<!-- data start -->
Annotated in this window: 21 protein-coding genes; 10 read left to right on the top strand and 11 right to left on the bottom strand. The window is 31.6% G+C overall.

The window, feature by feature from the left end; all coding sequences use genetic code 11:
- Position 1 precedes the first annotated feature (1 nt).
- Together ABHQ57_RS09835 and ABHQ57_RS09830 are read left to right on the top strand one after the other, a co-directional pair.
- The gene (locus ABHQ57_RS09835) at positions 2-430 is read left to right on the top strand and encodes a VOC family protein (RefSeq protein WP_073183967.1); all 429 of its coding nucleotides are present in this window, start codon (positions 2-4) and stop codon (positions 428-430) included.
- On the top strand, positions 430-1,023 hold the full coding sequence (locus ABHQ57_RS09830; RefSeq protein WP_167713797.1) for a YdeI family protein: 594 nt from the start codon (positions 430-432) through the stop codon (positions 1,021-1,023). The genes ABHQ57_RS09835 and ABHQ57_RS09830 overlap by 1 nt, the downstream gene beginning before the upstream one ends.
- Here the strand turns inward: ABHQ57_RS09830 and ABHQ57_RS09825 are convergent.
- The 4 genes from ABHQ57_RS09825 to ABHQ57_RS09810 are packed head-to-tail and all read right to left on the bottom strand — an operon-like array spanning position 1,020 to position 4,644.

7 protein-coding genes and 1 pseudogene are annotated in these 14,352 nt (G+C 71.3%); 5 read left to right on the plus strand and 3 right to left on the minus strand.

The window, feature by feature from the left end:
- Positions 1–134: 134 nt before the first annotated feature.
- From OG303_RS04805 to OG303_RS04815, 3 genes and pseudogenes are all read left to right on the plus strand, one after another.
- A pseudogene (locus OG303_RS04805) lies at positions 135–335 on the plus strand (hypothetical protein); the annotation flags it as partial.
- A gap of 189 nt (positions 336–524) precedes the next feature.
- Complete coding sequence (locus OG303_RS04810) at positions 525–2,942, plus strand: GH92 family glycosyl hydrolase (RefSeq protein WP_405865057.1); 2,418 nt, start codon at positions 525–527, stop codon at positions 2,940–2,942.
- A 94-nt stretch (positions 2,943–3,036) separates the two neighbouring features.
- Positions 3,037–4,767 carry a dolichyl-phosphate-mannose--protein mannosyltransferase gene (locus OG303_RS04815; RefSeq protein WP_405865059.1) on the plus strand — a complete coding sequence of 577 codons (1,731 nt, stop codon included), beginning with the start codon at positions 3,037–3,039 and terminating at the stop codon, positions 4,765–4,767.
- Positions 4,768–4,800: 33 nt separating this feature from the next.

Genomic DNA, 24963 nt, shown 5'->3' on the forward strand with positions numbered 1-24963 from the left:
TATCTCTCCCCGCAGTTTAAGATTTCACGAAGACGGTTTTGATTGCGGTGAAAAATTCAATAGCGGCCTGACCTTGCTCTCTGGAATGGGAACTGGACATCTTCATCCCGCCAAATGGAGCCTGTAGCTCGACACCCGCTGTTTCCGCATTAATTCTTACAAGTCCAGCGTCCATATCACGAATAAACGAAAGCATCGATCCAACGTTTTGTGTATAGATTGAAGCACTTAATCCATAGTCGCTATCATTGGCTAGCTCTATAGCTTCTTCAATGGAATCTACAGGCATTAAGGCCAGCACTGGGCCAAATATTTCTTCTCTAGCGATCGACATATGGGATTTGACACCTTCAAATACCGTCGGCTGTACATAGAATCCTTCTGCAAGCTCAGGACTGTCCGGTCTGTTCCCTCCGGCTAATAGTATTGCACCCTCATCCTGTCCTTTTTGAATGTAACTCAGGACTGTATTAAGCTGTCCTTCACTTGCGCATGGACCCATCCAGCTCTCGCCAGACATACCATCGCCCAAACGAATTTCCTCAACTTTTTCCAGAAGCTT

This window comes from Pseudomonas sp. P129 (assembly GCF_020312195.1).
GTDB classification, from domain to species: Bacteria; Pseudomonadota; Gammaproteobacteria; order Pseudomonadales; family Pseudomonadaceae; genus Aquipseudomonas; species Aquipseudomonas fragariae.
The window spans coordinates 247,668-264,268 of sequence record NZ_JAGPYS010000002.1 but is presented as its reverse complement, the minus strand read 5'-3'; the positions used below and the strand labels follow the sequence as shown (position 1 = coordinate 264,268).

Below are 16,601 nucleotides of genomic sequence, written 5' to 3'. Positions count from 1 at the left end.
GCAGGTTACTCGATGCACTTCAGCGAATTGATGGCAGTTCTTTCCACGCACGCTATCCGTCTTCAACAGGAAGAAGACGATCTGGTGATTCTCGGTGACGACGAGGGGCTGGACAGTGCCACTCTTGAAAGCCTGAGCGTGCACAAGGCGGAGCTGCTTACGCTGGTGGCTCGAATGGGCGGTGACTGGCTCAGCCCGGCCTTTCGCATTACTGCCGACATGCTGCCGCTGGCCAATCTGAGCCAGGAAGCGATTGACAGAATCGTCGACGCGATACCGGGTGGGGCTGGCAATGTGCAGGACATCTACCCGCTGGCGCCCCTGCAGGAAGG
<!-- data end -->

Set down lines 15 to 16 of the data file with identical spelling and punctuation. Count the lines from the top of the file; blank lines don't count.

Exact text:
- Complete coding sequence (locus OG303_RS04810) at positions 525–2,942, plus strand: GH92 family glycosyl hydrolase (RefSeq protein WP_405865057.1); 2,418 nt, start codon at positions 525–527, stop codon at positions 2,940–2,942.
- A 94-nt stretch (positions 2,943–3,036) separates the two neighbouring features.